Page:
From 29th December 2015 coercive behaviour and domestic abuse has become a criminal offence. Under Section 76 of the Serious Crime Act 2015 causing someone to fear violence on at least two occasions will be used against them. Similarly, generating serious alarm or distress that has a substantial effect on the other’s usual day-to-day activities can result in a crime punishable by up to 5 years in prison.
Domestic violence includes psychological, physical, sexual, financial and emotional abuse.
Now under the new legislation, domestic abuse can includes threats, humiliation and intimidation, or behaviour such as preventing a partner from socialising, controlling their social media accounts, surveillance through applications and controlling what they can and cannot wear.
In order to prove coercive behaviour and domestic abuse, the victim can present emails, GPS tracking devices, bank records, witness statements and proof of isolation, as evidence of this behaviour.
How has the law changed? Prior to the change there was no specific offence of domestic abuse. Such cases would fall under the category of other offences including but not limited to, common assault, criminal damage, threatening behaviour or harassment. Now the law has become simpler and more streamlined with the introduction of a single criminal offence. In addition, the time limit to report such abuse has changed. Prior to the new legislation, victims would have to pluck up the courage to report it within six months of it occurring, whereas now, the victims have up to two years to report the crime.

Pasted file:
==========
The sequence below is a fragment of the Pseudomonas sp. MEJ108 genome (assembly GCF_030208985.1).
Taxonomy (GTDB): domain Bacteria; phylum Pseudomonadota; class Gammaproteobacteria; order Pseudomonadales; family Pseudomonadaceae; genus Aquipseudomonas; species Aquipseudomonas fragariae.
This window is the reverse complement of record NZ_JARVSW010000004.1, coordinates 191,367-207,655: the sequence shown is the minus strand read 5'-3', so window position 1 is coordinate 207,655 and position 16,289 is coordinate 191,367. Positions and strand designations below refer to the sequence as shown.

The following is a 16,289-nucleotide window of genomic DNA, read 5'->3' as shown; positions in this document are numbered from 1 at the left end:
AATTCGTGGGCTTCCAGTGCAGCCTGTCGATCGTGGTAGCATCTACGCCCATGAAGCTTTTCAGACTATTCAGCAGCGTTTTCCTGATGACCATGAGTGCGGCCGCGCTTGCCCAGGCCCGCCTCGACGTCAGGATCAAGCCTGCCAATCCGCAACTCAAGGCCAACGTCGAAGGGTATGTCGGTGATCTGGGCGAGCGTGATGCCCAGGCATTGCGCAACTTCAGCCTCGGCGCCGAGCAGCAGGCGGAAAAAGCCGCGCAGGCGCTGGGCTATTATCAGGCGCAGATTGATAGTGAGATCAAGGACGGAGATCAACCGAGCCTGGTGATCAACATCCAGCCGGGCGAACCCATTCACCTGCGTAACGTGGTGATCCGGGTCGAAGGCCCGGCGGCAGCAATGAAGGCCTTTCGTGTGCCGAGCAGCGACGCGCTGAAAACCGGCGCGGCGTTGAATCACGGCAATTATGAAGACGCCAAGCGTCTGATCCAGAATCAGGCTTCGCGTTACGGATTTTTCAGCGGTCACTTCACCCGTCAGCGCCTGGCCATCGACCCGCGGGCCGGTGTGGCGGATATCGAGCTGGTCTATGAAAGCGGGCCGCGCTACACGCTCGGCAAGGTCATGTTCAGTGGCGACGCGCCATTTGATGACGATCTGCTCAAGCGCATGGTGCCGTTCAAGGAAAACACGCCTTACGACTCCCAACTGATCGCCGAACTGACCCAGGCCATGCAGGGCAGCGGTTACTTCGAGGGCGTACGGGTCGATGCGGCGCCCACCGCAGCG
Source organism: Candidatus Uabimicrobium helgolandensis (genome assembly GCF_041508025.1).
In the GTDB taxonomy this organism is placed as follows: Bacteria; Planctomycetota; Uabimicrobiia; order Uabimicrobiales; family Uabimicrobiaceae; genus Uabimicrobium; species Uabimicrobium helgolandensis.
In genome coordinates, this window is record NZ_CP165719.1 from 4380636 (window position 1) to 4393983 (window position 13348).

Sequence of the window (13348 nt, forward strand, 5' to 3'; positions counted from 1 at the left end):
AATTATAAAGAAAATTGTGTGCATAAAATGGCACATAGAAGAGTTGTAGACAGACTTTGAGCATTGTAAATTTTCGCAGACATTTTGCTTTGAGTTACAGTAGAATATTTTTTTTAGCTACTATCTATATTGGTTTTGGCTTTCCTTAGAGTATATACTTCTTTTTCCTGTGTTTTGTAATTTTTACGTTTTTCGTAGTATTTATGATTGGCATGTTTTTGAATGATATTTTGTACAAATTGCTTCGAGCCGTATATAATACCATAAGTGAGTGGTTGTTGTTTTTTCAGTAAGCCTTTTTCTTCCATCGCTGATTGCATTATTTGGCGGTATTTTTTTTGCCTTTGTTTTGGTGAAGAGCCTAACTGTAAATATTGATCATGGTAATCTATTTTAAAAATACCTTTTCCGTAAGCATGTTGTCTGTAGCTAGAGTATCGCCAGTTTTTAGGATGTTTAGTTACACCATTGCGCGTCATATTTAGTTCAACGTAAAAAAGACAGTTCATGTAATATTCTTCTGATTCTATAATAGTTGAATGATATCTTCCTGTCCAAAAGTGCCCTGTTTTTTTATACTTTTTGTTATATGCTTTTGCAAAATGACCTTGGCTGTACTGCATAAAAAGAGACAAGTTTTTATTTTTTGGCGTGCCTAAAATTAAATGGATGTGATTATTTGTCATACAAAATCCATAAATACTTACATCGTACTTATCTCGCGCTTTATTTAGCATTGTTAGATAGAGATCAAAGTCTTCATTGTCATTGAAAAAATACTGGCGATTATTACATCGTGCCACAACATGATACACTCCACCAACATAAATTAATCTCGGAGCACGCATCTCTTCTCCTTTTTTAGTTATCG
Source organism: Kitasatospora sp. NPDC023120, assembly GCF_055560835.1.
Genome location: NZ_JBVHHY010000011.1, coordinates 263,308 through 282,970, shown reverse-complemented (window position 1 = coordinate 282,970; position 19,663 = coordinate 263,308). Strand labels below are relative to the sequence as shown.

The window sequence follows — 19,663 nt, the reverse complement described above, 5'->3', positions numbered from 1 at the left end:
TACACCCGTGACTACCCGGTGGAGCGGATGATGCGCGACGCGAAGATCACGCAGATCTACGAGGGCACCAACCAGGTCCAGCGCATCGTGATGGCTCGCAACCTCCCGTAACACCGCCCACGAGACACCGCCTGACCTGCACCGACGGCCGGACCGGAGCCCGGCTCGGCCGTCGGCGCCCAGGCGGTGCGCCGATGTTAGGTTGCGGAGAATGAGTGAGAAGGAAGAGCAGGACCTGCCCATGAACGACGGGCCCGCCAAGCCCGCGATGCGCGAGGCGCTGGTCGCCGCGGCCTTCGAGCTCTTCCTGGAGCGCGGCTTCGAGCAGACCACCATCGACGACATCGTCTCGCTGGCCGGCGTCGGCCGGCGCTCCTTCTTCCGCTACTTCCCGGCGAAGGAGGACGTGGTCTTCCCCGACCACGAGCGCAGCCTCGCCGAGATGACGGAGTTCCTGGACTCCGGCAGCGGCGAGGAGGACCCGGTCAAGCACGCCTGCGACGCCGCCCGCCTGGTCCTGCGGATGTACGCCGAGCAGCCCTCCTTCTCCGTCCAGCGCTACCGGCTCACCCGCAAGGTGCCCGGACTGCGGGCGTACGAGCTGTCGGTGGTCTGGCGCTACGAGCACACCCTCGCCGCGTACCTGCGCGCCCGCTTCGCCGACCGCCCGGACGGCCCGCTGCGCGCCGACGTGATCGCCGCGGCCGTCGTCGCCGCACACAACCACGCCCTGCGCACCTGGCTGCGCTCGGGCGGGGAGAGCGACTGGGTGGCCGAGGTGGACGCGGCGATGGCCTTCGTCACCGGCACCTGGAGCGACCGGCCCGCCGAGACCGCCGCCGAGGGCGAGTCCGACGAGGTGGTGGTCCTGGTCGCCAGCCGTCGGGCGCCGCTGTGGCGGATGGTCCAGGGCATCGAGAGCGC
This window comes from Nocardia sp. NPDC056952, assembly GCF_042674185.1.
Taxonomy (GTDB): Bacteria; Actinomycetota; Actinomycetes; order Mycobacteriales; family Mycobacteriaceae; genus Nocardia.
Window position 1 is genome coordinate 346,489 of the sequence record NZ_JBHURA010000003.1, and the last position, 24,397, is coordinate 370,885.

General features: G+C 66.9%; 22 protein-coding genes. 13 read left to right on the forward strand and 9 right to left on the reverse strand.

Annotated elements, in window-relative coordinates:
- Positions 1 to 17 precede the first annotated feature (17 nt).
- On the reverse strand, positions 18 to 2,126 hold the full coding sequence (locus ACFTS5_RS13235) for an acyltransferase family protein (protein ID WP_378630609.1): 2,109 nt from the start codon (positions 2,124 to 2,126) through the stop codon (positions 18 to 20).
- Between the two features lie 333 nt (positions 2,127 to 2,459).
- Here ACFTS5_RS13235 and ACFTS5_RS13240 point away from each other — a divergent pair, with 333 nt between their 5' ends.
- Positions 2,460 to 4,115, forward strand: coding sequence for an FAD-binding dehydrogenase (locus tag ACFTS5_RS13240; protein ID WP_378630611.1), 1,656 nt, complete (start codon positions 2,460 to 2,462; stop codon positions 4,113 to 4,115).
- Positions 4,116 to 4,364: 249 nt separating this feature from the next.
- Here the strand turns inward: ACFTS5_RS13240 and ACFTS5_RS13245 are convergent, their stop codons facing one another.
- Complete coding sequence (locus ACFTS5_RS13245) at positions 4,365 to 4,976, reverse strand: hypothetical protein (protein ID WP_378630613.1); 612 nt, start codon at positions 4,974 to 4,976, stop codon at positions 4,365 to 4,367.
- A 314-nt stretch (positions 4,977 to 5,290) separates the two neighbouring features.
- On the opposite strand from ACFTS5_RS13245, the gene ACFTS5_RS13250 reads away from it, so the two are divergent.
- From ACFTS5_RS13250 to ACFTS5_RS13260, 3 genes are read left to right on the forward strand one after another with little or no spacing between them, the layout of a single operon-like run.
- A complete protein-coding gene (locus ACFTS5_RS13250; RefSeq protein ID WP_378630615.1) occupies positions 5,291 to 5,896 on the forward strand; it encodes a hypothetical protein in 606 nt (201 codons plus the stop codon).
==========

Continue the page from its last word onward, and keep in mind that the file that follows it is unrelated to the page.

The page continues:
Reactions to the new law? Women’s Aid are in favour of the change and have said this new legislation is an important step forward to protecting victims of domestic violence and helping them find a solution. Understandably, it not only gives victims of such abuse hope, but also reminds perpetrators to think twice before acting or speaking in a certain way, as they will be aware of the consequences it could give rise to. However, not all reactions have been positive.
Refuge, another charity, are less optimistic and have opposed the change. Refuge are of the view that the key to preventing such abuse from occurring does not lie within amendments or additions made to existing law. Rather they would prefer for the police to work on their responses to domestic violence. The chief executive of the charity has explained that “the police don’t even arrest when there is evidence of serious physical violence, so how are police and juries ever going to understand complex concepts like coercive control?”
It is hoped that the new law will reduce the quantity and frequency of domestic abuse cases by a) giving victims enough time to unravel details of the abuse they suffered and b) by cautioning the potential perpetrators in advance of their act.
Simona Obadia, Trainee Solicitor
Posted on Thursday, 31st December 2015